I've always been quite stubborn—although I prefer to consider myself as "someone who knows what they want"—and I knew from a young age that I wanted to work towards the protection of Nature. Unfortunately, I can’t say this came from growing up surrounded by impressive nature, or in a very natural setting. In fact, my childhood was mostly spent in an urban environment, close to Lisbon, Portugal. So I blame my Father for having exposed me to the National Geographic TV series and magazines as far back as I can remember, for repeating to me every day that even saving just one toilet paper leaf would help forests, for telling me water is as precious as gold. It is he who taught me to love and respect all things natural.
(I did, however, always have the sea present in my daily life, and at the age of 10 I got so angry about ocean pollution that I wrote a petition to the EU to “stop pollution and killing nature”—needless to say that getting signatures from my schoolmates didn’t really improve my popularity…!)
So choosing a degree was easy. It had to be Biology, although I ended up specialising in Terrestrial Ecology rather than “marine stuff”. Questions about my future arose after I graduated from the University of Lisbon. How did I want to help the world? Through research, consulting, or by getting involved with environmental policy? Fortunately for me, it wasn’t long before it became clear to me that my calling was research.
During my year as an MSc student at the University of Aberdeen, Scotland, I fell in love with the study of ecosystem resilience and stability. It fascinated me how ecosystems can cope with changes in fire regimes, climate, and human land-use. To a certain degree, all ecosystems are able to re-organize themselves and "absorb" these and other disturbances; however, they can only be "pushed" to a certain limit, beyond which they collapse and change to another type of ecosystem. How far can we push ecosystems, which ecosystems are more fragile, which are more resilient, are certain types of disturbances worse than others? These are the sort of questions that get me excited and motivate my work.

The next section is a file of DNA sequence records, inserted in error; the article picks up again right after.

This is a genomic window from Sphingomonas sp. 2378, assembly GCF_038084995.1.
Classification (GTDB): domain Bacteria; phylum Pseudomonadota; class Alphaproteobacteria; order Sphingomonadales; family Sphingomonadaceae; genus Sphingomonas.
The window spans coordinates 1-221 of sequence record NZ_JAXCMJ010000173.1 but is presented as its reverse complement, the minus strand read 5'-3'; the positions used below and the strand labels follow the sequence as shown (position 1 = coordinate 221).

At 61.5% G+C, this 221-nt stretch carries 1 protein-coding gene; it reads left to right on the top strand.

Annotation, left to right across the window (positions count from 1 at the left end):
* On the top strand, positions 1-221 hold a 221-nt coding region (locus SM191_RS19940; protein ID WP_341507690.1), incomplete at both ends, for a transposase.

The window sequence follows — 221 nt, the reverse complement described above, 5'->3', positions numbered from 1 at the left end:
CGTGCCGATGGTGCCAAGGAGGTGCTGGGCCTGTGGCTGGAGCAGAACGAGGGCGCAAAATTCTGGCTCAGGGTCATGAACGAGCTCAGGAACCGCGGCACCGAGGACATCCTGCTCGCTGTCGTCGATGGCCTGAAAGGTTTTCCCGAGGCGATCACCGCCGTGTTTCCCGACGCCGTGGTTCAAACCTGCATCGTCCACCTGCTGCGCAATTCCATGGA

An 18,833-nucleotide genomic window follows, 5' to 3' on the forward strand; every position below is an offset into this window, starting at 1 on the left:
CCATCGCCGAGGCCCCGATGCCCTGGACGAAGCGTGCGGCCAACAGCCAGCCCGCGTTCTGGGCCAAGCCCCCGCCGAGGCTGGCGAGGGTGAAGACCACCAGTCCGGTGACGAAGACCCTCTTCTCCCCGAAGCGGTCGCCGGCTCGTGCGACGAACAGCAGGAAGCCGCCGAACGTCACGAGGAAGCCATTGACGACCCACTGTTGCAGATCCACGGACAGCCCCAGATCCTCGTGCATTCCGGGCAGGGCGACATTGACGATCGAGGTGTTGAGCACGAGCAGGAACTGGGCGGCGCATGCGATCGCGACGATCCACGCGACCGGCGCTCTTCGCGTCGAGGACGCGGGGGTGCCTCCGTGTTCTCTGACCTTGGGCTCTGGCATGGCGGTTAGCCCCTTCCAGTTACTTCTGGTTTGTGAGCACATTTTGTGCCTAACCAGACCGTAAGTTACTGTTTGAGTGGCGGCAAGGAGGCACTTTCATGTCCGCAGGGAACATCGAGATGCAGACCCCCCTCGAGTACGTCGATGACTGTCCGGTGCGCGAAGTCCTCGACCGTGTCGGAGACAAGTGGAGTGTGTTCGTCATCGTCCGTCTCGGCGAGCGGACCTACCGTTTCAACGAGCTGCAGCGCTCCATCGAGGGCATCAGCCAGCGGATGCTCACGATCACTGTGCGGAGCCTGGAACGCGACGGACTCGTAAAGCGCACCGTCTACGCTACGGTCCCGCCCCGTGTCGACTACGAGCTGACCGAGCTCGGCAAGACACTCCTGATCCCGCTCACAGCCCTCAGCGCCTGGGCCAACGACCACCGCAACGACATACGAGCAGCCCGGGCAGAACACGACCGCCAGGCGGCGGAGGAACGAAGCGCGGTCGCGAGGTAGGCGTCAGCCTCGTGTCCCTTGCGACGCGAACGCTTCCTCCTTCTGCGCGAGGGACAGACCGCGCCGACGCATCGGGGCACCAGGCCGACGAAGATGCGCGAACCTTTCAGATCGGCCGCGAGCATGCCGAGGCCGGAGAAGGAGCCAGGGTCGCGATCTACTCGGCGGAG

So, I decided to embark on a PhD journey where I could pursue my curiosity. This journey took me to Grenoble, in the French Alps, where I became interested in exploring whether different types of ecosystems were more sensitive to disturbances, and if different types of disturbances had greater consequences for the stability of these ecosystems. So I went big, testing these questions at the scale of landscapes and using computer models as my guinea pigs. I studied how climate change, changes in drought regimes and changes in rural activities interact and affect the vegetation in mountain ecosystems of the French Alps – more precisely in Écrins National Park. My modelling experiments have shown that the way humans use these ecosystems can have a very strong effect on many plant communities. Yet, warmer temperatures will also drive important long-term changes in these systems, with forests climbing in elevation and alpine plants receding. The effects of drought were at shorter time scales but quite drastic when drought was very severe and frequent.
An important lesson to take from this work is that disturbances affect ecosystems at different time scales. A severe fire, for example, can cause immediate changes in a forest by killing younger trees and burning ground-level vegetation. These changes can be measured year by year as ground-level vegetation recovers, and also over decades and centuries, as the fire will have affected the age distribution of the forest’s trees. It is important that we recognise this and remember that a forest's lifetime is much longer than a human's. Understanding how fire regimes have shaped forests and how they might change with climate warming requires looking relatively far into the past and into the future—which is why we need models.
My passion for ecosystems, their resilience, and the lessons we can learn from them using computer models has brought me to the University of British Columbia, where I recently began a post-doctoral fellowship. As a member of the Landscapes in Motion team, I will develop models to reconstruct fire-driven dynamics in the forests of the Alberta foothills and predict how they might change in the future. Have past fires been very frequent and of low severity? Or infrequent and very severe? Or a mix of the two? What affected fire frequency and severity the most? Weather? The variety of tree species in the forest? Both? And what will happen if these change, will fires become more severe/frequent? And how will the forests change?
A lot has changed in the last year: I’m now living on a different continent, studying a different mountain ecosystem, and beginning the next stage of my career as a researcher. But some things never change—I’m still as stubborn as ever, which will serve me well as I strive to discover how ecosystems have been shaped and how they may change in the future.